Live from Ambanja
Medical Workcamp in the North of Madagascar
“The Workcamp is a "squeezed life juice" a concentrate of experience that everyone can dilute in their daily life and which can be inspiring when it comes to define their own values, both in the professional practice and in the true meaning of human being”. That’s the way Dr. Giovanni Montini – responsible for the University Cooperation projects of the Biomedical Campus University of Rome and coordinator of the African subcontinental initiative, who’s been committed through the past years to combine solidarity and scientific Research at an international level – defines the Workcamp experience on field in Madagascar.
Young doctors, medical newcomers and radiology technicians are members of the working group that left for Ambanja, a town in the North of Madagascar on 30th September, with the aim to offer their contribute to the Saint Demien clinic. “The impact was not easy – explained Prof. Vittorio Altomare, who wanted to join the group – but just a few hours were sufficient to the boys to focus on the meaning of medicine as a science at the service of mankind.”
Actually, the Italian team is carrying out the bearer for science, not only making themselves available among local doctors to spread out their know-how but also carrying physically the equipment, which was then used for the whole stay, both to visit the patients and collect data. In fact, young researchers of the Biomedical Campus carried out three Research projects within the 15-day Workcamp. The first two, coordinated by specializing physician Michele Arigliani, concern respectively malnutrition and vitamin A deficiency in children between 6 months and 5 years and the correlation between the status of vitamin A and respiratory function in children between 6 and 10 years. The third Research project, coordinated by specializing physician Ernesto Maddaloni, focuses on the implementation of an epidemiological survey on the prevalence of diabetes among the local population. The results will be available to the scientific community and international organizations in order to develop effective preventive strategies. “The aspect of the Research — have stressed the two young postgraduate students — combines with the aspect of Healthcare and solidarity. The recent publishing on an important international journal (PLoS One) of a study on diabetes, achieved by our University within the 2009 Workcamp in Cameroon, is a clear evidence of how these experiences can catch the attention of the Scientific Community in relation to unpublished but reliable epidemiological data. At the same time it gives an orientation to the international public health strategies in favour of the developing countries populations’ health needs, as those populations are already marginalized”.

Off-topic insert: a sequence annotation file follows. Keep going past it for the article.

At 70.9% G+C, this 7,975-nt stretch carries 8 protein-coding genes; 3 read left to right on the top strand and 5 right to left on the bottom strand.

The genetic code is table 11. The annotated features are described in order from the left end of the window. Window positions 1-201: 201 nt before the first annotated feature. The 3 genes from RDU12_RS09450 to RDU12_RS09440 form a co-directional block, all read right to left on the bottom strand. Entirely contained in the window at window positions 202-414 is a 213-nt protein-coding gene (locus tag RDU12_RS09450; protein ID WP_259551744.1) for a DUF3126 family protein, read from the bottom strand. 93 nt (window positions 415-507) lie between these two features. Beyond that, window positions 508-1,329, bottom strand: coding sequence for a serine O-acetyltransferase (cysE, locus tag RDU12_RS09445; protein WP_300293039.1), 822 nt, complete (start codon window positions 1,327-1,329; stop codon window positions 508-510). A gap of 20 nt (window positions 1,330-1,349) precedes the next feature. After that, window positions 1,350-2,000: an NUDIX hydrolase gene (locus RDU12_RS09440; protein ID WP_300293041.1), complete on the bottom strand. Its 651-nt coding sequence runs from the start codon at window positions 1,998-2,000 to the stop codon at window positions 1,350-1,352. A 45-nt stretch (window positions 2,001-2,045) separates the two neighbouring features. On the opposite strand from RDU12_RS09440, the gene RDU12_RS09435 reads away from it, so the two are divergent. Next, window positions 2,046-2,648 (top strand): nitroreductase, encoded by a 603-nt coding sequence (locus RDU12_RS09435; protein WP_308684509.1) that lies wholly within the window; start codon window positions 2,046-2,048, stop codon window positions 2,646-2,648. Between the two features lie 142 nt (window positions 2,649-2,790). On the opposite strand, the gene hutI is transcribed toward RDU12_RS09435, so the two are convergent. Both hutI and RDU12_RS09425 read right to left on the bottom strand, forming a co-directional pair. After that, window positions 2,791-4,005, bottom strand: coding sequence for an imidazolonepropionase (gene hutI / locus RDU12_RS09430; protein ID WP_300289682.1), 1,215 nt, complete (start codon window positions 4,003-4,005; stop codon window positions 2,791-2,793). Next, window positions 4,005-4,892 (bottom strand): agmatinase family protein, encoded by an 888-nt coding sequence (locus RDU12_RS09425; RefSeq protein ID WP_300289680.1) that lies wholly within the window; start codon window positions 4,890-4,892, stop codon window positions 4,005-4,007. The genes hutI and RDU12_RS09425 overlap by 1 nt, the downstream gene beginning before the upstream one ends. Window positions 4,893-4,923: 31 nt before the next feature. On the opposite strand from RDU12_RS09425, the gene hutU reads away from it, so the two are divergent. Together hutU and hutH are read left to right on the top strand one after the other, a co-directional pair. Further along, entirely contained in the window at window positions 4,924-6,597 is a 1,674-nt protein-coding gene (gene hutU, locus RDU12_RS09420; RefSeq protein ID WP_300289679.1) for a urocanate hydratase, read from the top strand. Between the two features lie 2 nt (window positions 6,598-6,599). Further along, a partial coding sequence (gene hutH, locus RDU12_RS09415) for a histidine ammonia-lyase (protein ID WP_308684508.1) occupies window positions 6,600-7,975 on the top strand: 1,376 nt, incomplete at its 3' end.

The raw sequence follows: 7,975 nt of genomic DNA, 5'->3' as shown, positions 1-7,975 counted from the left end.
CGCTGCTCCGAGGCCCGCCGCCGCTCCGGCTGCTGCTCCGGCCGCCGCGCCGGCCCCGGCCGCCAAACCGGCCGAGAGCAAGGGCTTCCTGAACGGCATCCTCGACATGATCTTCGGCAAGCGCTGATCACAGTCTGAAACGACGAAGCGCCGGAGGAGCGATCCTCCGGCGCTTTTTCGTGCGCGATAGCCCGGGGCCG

“The article in PLoS One — said Prof. Mottini — is just the latest step in a series of scientific initiatives that our University has carried out for about ten years in the African continent. It all began with the graduation thesis, written by one of our students in Congo in 2000, that was published in a scientific journal thanks to the interest aroused. The program of Research and training initiatives of our University in Africa for the coming years is meanwhile more and more enriching, as the contact network and local partners are enlarging and also thanks to the increasing requests of our students to give their academic track such a characteristic impact”.